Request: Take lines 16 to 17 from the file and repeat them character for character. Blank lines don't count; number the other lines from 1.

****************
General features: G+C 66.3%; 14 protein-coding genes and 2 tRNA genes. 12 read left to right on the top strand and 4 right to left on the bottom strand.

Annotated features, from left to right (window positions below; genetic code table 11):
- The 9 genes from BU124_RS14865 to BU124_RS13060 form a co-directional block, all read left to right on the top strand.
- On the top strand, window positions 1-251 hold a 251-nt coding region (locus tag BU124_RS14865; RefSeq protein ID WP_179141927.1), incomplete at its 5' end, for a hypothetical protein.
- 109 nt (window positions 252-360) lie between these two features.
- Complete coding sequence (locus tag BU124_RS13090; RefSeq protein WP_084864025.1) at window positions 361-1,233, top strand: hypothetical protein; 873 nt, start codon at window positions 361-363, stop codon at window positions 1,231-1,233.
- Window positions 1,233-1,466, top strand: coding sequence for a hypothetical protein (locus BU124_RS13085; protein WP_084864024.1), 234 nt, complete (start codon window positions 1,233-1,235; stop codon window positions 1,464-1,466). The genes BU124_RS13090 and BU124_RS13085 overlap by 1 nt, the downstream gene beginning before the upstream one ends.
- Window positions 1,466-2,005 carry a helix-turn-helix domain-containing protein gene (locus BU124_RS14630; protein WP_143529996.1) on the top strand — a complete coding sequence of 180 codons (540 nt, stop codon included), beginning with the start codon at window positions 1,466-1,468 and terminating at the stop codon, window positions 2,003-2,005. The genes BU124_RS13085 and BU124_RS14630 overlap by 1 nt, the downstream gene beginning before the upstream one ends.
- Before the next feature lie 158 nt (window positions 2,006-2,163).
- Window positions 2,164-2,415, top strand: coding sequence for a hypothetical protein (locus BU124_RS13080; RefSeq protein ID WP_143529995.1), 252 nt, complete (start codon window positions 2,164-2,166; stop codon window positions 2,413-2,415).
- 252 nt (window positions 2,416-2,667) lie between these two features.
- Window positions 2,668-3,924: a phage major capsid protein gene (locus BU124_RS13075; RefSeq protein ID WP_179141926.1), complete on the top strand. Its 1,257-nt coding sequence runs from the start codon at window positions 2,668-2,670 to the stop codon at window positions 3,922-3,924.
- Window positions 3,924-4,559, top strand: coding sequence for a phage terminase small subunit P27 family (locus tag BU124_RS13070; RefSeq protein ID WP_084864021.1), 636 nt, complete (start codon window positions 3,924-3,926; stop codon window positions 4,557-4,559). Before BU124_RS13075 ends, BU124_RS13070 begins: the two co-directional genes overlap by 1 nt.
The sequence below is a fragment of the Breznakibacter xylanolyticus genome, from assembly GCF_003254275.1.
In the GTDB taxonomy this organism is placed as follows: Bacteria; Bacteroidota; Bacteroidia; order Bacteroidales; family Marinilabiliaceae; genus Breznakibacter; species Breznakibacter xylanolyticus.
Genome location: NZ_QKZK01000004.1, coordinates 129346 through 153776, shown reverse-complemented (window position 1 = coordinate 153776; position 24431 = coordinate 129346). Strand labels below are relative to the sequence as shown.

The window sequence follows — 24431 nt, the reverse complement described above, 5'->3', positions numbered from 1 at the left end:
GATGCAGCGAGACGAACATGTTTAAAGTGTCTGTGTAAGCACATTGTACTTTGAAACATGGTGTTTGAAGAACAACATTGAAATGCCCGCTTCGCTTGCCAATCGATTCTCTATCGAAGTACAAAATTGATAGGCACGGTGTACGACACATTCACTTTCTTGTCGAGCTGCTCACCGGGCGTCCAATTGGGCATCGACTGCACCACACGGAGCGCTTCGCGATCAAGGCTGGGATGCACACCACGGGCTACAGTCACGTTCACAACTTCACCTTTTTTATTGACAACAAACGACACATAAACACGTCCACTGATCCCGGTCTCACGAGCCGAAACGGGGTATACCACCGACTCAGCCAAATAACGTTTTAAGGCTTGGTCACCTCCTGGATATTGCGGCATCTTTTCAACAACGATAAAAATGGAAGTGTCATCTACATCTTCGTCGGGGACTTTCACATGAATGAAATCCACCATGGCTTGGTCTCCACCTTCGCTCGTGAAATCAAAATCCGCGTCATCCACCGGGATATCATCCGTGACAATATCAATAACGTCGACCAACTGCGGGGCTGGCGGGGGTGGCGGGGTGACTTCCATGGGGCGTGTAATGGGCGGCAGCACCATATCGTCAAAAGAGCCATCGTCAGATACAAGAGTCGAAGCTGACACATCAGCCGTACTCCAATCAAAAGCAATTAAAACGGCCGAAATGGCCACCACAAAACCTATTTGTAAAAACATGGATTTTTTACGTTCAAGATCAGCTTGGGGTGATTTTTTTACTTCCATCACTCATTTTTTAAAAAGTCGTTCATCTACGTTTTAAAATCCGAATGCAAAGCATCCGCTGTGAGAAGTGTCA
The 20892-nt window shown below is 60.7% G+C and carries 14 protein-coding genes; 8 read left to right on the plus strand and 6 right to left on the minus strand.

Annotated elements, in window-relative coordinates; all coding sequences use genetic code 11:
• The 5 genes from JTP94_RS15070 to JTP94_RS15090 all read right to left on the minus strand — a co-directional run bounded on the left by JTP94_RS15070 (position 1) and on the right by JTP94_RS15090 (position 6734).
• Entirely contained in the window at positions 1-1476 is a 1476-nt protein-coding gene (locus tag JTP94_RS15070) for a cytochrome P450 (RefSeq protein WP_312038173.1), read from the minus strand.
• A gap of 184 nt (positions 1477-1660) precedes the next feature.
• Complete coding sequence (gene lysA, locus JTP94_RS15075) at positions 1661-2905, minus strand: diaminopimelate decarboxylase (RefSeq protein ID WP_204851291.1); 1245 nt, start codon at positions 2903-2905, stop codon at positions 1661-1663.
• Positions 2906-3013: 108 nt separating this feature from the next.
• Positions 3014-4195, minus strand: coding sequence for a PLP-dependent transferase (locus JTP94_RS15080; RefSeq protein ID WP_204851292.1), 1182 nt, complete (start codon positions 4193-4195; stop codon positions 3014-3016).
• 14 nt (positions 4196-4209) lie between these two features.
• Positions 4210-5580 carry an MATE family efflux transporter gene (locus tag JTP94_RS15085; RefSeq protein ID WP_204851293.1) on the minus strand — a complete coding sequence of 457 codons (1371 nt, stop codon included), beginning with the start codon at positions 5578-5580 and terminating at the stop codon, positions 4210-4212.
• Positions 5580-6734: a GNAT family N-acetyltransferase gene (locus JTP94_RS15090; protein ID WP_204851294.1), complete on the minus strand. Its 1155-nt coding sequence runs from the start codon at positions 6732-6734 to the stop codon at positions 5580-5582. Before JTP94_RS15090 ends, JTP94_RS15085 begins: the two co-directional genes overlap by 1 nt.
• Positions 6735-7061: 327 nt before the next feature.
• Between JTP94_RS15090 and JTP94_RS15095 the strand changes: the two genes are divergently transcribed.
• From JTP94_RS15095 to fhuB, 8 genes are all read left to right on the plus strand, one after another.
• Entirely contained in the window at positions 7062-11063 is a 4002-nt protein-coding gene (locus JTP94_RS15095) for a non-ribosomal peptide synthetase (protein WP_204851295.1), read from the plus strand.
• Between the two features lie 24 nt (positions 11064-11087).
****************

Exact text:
Genome location: NZ_QKZK01000004.1, coordinates 129346 through 153776, shown reverse-complemented (window position 1 = coordinate 153776; position 24431 = coordinate 129346). Strand labels below are relative to the sequence as shown.

The window sequence follows — 24431 nt, the reverse complement described above, 5'->3', positions numbered from 1 at the left end: